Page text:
“I heard it last night,” he continues. “I heard it just now, when I was walking in. I –He breaks off. Takes a deep breath. “Karen, what are you doing? What’s wrong?”
She says nothing. He kneels before her. “Is there something wrong?” There’s helplessness in his voice. “Can you tell me?”
She still doesn’t answer. He reaches for her hesitantly, as though he expects her to resist. Instead, she unfolds against him. He holds her in his arms. “I know, I know,” he croons, his voice hurried and soft. “It’s the weather, it’s almost winter; you get like this. It’s that damn taiya, it would drive anyone mad. We’ll be home for Christmas soon, we’ll get away. Let’s get away this weekend, tonight. We can’t stay here now anyway, not with the taiya back. We’ll go wherever you want. You’ll like that, right? Wherever. . .”
She nods against his shoulder.
They go that day to a farmhouse inn in the countryside south of the city. The vineyards have been picked bare; the hills are gold and brown. The little town feels empty, and the sky overhead is huge. Karen feels soothed by the silence. She and Patrick walk along the river hand-in-hand, and the only sound is the wind.
But two weeks later, Patrick is yelling in their bedroom and throwing clothes again into a suitcase. “Fuck,” he says. “We can’t stay here any longer, not with that thing screeching outside.” He doesn’t even fold his dress shirts neatly, as he always does. He throws Karen’s things in the suitcase as well. “If this were the States, we could sue the landlord. How could he not tell us? How did it get this bad?”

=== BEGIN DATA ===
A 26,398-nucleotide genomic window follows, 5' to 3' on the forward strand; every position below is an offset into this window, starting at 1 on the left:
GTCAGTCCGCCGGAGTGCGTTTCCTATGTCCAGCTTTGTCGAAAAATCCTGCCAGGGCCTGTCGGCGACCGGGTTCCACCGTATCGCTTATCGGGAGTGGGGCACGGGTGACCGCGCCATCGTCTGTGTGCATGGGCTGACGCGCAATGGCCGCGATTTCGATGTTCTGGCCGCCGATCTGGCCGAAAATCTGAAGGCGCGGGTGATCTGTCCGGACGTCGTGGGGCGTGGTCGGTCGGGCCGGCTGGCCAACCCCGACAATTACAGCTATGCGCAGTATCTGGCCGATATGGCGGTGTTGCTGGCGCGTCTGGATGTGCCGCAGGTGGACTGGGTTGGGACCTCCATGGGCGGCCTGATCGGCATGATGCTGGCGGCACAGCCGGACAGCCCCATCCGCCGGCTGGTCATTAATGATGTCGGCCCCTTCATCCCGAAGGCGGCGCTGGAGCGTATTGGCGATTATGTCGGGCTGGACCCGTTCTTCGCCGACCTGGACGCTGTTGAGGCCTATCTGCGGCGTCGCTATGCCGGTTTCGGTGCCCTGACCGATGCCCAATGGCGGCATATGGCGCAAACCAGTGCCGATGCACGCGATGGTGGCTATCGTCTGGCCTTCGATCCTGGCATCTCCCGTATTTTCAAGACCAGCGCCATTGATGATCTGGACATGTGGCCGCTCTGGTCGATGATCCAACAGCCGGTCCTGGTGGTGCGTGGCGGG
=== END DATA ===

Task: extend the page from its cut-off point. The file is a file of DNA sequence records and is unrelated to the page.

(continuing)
He looks around. “Karen?”
But she’s downstairs, moving through the dark rooms toward the side door. The moon is bright, lighting up the small garden, but of course there’s nothing to see.
It had worked, for a short time. It had worked—avoiding the house, drowning out sorrow and thought with rock ‘n roll and pop music and Bach and the BBC. It had worked to distract herself, to shut her ears. To run away. But the sound outside is now louder than the TV or radio or their own raised voices. Louder than her memory of a quiet weekend with her husband.
The neighbors all must hear, of course. The spirit is loud enough to wake the whole neighborhood.
She steps out the door and into the night. The noise is sourceless now. It’s everywhere. It’s sobbing and keening and a low, sad moan. It’s the bare edge of the wind and the scream of a dying bird. The long, slow glide of a cello chord at the end of the world. It’s nothing human and everything terribly, devastatingly human.
Did that boy’s grandmother ever stop listening? Karen wonders. Did she ever get away?
“Karen?” Patrick has come down the stairs. He stands in the doorway, looking out at his wife. There’s fear in his voice.
The taiya is trying to speak, but it has no words. Its calls ring, frustrated, against the night air. It’s all but eaten away.
It might grow in power; its voice might rise louder and louder. But still, no one can understand it. It speaks no language that can be grasped. It can’t say what it is.
Karen turns as Patrick’s hands grab her. He’s holding her, trying to pull her into the house. “Karen, Karen,” he says, her name a flowing river from his lips. She can speak. She’s not a taiya. She’s human. Maybe someone in the world would understand.
She holds Patrick and rises on her toes, and puts her lips to his ear. She will try to tell him. She opens her mouth to explain.
This story originally appeared in The Future Fire.